Ever since hyaluronic acid became a mainstream beauty and skincare ingredient, it seems like it’s everywhere and in everything. Beauty giants formulate it into creams and serums, aestheticians load it up on the skin post-facial, and even supplements promise to increase hydration and moisture levels within the skin. Sure, hyaluronic acid, which holds 1,000 times its weight in water, offers a multitude of skin benefits. But does the topical version provide the same plumping-power benefits as its tried-and-true counterpart, the hyaluronic acid injectable? We investigate to find out.
What is hyaluronic acid?
Perhaps one of the most popular skincare ingredients, hyaluronic acid is a go-to for creating perfectly plump, well-hydrated skin. A moisture-retaining substance (a.k.a. a humectant), hyaluronic acid is a naturally-occurring sugar in connective tissue, the skin, and the eyes. HA, as it’s often referred to, binds to water and locks in moisture for a plumping effect. Unfortunately, like other substances within the body, namely collagen and elastin, hyaluronic acid levels begin to decline with age and environmental exposure, leaving the skin less plump. That’s why everyone clamors to get the plumper into their skin in one way or another—either by injecting it (professionally) or applying it topically to the skin.
Hyaluronic acid is available as injectable fillers, like Juvéderm and Restylane, in over-the-counter topical skincare products, and even supplements. However, as the body ages, the natural levels of hyaluronic acid start to decline, causing changes to the degree of hydration, volume, and healthy fullness of the skin.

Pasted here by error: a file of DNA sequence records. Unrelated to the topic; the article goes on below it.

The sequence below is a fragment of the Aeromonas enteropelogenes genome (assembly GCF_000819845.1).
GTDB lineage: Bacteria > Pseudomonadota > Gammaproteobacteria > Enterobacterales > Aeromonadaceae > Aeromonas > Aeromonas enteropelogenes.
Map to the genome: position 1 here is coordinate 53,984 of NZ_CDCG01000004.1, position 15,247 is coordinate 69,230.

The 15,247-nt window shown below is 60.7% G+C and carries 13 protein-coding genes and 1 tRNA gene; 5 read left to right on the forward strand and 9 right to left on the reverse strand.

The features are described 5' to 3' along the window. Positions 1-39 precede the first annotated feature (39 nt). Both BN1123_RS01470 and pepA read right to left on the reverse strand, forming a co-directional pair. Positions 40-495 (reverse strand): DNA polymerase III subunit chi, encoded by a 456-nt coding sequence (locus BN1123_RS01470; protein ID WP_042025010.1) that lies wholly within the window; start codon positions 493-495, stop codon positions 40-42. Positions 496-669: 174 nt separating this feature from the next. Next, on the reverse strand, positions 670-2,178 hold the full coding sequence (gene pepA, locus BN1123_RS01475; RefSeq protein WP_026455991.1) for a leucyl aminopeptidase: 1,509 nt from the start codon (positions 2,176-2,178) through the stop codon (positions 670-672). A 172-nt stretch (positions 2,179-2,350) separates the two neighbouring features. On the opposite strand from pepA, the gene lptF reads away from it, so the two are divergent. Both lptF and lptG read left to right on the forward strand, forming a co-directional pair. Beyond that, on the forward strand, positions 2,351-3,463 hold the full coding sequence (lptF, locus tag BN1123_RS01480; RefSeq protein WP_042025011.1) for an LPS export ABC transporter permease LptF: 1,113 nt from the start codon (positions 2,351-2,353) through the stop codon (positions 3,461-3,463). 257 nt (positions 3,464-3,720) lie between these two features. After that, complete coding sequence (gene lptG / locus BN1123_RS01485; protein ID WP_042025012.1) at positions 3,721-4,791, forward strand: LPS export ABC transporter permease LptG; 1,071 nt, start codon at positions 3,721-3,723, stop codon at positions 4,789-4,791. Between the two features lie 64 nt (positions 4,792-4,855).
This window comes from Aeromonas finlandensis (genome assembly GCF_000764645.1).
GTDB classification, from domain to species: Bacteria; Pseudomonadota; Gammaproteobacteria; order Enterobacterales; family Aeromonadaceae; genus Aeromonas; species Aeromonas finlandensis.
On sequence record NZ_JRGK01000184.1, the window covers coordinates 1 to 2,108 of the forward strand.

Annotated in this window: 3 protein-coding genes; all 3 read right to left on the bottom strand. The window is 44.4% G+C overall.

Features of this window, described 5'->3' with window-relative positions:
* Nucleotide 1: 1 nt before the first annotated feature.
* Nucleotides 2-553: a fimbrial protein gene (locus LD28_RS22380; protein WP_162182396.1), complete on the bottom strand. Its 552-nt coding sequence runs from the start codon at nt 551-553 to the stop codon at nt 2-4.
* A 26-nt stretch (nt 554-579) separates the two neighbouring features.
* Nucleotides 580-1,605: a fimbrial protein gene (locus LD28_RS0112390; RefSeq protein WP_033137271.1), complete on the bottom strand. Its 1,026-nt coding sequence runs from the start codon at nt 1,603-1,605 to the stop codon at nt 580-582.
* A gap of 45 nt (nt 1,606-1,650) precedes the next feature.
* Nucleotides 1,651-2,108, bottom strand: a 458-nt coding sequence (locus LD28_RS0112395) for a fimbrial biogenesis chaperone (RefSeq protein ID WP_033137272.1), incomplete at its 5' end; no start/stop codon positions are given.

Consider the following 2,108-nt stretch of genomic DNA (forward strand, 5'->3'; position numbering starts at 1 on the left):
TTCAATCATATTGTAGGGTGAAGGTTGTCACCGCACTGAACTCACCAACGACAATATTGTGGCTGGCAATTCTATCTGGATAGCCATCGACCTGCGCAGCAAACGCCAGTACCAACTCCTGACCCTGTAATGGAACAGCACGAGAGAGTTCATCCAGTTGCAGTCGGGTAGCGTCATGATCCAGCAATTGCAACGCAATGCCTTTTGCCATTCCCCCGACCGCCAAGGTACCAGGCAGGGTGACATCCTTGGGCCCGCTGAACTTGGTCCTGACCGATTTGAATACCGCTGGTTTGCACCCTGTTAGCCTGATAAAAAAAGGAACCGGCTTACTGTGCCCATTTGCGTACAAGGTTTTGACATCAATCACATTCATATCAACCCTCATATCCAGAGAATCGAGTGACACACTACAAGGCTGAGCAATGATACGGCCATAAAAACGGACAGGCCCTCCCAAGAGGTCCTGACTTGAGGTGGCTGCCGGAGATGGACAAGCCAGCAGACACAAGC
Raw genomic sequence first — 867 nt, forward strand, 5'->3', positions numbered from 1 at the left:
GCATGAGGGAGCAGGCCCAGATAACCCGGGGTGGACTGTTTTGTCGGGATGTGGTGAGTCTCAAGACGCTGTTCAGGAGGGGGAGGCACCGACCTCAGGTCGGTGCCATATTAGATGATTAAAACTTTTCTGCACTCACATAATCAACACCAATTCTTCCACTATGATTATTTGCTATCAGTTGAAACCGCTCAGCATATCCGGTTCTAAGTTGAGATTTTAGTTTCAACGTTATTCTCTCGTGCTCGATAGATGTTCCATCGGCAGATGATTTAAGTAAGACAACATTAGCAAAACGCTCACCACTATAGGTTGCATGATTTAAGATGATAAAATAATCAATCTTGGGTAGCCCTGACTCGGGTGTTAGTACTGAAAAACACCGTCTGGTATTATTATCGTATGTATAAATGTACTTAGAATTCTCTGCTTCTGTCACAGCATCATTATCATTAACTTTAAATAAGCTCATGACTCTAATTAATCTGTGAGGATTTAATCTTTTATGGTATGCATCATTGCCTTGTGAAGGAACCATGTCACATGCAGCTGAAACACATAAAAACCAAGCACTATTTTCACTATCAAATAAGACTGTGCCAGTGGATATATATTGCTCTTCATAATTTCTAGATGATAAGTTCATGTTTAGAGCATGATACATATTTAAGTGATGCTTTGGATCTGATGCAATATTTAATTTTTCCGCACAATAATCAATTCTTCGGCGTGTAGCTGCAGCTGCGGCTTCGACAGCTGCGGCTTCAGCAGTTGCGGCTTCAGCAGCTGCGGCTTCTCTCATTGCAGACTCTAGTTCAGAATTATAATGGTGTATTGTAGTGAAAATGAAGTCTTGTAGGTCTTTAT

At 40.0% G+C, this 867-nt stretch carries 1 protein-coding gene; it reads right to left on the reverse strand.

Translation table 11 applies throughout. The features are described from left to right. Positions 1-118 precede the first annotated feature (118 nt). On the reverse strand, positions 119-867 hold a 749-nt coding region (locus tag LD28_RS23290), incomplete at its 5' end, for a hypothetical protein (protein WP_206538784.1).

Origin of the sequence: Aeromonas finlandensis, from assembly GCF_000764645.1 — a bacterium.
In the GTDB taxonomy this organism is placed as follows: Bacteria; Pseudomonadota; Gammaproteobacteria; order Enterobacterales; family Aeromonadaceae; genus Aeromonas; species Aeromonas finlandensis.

Injecting it vs applying it
Chances are, you’ve seen handfuls of skincare products touting the benefits of hyaluronic acid and all it can do to promote younger-looking skin. But does using the ingredient topically hold as much weight—or any at all—compared to injections of hyaluronic acid dermal fillers?
Injecting an area of the face with a hyaluronic acid filler has more dramatic results and a faster onset of action than rubbing a small amount of a product with hyaluronic acid as one of many ingredients onto the skin. This is because hyaluronic acid appears differently in dermal fillers—it’s cross-linked, meaning it provides a longer-lasting result. In addition, injections quickly add volume to deficient areas by drawing water to the area for a plumping effect. Using professional dermal fillers in volume-deficient areas, like the lips or cheeks, creates a plumping and filling effect instantaneously. That’s why they are a go-to for filling in lines and wrinkles and creating better-defined features. Plus, precisely placing hyaluronic acid gel (which injectables are made of) creates long-lasting results since the product stays where it is put until it breaks down.
Unfortunately, skincare products don’t have that same effect regardless of how effective their marketing is.